Nassim Taleb1 describes such an investor, tracking their portfolio in anxious detail:
“A minute by minute examination of his performance means that each day (assuming eight hours per day) he will have 241 pleasurable minutes against 239 unpleasurable ones.”
Take a nice sensible company like Walmart. It’s a big ole’ retailer selling lots of stuff that people need, generally at prices people are able to pay. In the economic jargon a lot of the things Walmart sells are inelastic: you’re going to buy coffee, sugar and bread regardless of what’s happening in the wider economy. So there’s not much reason for Walmart’s price to bounce around yet, at the time of writing, this company’s share price has varied by 20% over the past year. The UK’s equivalent of Walmart, Tesco, has seen a 30% variation. These are some of the biggest and most stable companies in the world: if you see this much volatility in these stocks imagine what you’ll get if you start investing in rare earth miners in Outer Bizarristan? Put another way, if you knew your house was varying in price by up to 30% in a year you’d probably be sleeping a hell of a lot less soundly.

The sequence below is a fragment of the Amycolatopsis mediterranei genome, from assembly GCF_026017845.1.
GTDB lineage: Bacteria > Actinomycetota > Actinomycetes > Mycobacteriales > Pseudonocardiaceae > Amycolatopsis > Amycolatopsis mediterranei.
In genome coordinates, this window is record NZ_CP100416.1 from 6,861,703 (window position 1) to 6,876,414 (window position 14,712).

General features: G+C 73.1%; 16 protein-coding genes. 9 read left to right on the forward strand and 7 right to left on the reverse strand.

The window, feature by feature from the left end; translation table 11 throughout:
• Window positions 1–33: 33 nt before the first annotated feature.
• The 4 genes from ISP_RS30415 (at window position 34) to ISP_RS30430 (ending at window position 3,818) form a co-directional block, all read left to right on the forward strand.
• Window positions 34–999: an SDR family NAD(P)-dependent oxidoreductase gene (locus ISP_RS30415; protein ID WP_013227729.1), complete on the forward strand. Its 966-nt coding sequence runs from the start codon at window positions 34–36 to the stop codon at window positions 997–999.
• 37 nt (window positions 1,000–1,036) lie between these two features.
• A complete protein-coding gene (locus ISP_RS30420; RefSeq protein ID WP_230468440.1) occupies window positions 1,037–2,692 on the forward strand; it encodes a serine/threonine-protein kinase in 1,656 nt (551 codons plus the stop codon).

The amount of volatility in markets is puzzling – by some accounts it’s 13 times higher than it should be, according to economic theories2. In fact economists equate volatility with risk: which may seem odd and certainly isn’t what you and I would normally think of as risk3. However, it’s not entirely stupid, because if you need to get your money out of the stockmarket at short notice in order to pay off the negative equity on your rapidly oscillating real estate, then the greater the volatility of your stocks then the greater the risk that you won’t get back what you put back in. Of course, there’s a chance you’d get more rather than less, but you probably don’t want to take that risk with the roof over your head.